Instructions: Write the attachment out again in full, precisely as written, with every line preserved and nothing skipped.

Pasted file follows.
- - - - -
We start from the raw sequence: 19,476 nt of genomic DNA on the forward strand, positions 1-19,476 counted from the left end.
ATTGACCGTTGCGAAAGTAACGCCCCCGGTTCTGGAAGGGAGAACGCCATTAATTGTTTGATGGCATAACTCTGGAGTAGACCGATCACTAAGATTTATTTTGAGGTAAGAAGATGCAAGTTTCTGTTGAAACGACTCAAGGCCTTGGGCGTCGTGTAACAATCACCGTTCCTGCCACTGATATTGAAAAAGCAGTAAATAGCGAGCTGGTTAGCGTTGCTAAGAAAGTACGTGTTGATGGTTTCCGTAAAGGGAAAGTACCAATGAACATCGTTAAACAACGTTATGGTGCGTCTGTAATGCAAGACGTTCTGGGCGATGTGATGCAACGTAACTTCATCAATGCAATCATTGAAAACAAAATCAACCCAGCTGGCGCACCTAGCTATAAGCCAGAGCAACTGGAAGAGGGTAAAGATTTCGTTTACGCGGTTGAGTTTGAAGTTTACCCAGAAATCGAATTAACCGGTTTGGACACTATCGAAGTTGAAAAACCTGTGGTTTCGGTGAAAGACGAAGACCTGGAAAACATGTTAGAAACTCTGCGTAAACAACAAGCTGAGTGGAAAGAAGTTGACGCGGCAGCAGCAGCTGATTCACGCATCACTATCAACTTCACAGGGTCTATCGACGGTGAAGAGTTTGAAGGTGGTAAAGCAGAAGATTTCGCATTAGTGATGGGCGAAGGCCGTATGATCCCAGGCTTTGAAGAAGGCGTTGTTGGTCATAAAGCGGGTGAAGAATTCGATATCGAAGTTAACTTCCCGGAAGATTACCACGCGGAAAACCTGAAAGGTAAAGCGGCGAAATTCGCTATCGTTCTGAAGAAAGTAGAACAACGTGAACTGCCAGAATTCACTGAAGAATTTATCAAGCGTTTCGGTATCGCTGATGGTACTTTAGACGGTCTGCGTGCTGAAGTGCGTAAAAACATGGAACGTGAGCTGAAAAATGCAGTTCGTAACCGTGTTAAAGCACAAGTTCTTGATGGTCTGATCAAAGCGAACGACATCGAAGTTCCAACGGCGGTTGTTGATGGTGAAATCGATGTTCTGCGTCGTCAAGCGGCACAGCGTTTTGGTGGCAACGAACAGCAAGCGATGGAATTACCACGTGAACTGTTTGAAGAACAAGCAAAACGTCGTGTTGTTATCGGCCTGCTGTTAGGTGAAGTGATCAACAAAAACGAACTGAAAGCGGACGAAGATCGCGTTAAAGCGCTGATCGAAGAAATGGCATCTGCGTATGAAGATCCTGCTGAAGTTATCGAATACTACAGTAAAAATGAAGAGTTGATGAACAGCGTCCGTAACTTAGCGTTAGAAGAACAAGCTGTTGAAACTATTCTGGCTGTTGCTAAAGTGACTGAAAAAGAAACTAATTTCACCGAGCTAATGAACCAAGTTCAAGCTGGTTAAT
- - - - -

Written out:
We start from the raw sequence: 19,476 nt of genomic DNA on the forward strand, positions 1-19,476 counted from the left end.
ATTGACCGTTGCGAAAGTAACGCCCCCGGTTCTGGAAGGGAGAACGCCATTAATTGTTTGATGGCATAACTCTGGAGTAGACCGATCACTAAGATTTATTTTGAGGTAAGAAGATGCAAGTTTCTGTTGAAACGACTCAAGGCCTTGGGCGTCGTGTAACAATCACCGTTCCTGCCACTGATATTGAAAAAGCAGTAAATAGCGAGCTGGTTAGCGTTGCTAAGAAAGTACGTGTTGATGGTTTCCGTAAAGGGAAAGTACCAATGAACATCGTTAAACAACGTTATGGTGCGTCTGTAATGCAAGACGTTCTGGGCGATGTGATGCAACGTAACTTCATCAATGCAATCATTGAAAACAAAATCAACCCAGCTGGCGCACCTAGCTATAAGCCAGAGCAACTGGAAGAGGGTAAAGATTTCGTTTACGCGGTTGAGTTTGAAGTTTACCCAGAAATCGAATTAACCGGTTTGGACACTATCGAAGTTGAAAAACCTGTGGTTTCGGTGAAAGACGAAGACCTGGAAAACATGTTAGAAACTCTGCGTAAACAACAAGCTGAGTGGAAAGAAGTTGACGCGGCAGCAGCAGCTGATTCACGCATCACTATCAACTTCACAGGGTCTATCGACGGTGAAGAGTTTGAAGGTGGTAAAGCAGAAGATTTCGCATTAGTGATGGGCGAAGGCCGTATGATCCCAGGCTTTGAAGAAGGCGTTGTTGGTCATAAAGCGGGTGAAGAATTCGATATCGAAGTTAACTTCCCGGAAGATTACCACGCGGAAAACCTGAAAGGTAAAGCGGCGAAATTCGCTATCGTTCTGAAGAAAGTAGAACAACGTGAACTGCCAGAATTCACTGAAGAATTTATCAAGCGTTTCGGTATCGCTGATGGTACTTTAGACGGTCTGCGTGCTGAAGTGCGTAAAAACATGGAACGTGAGCTGAAAAATGCAGTTCGTAACCGTGTTAAAGCACAAGTTCTTGATGGTCTGATCAAAGCGAACGACATCGAAGTTCCAACGGCGGTTGTTGATGGTGAAATCGATGTTCTGCGTCGTCAAGCGGCACAGCGTTTTGGTGGCAACGAACAGCAAGCGATGGAATTACCACGTGAACTGTTTGAAGAACAAGCAAAACGTCGTGTTGTTATCGGCCTGCTGTTAGGTGAAGTGATCAACAAAAACGAACTGAAAGCGGACGAAGATCGCGTTAAAGCGCTGATCGAAGAAATGGCATCTGCGTATGAAGATCCTGCTGAAGTTATCGAATACTACAGTAAAAATGAAGAGTTGATGAACAGCGTCCGTAACTTAGCGTTAGAAGAACAAGCTGTTGAAACTATTCTGGCTGTTGCTAAAGTGACTGAAAAAGAAACTAATTTCACCGAGCTAATGAACCAAGTTCAAGCTGGTTAAT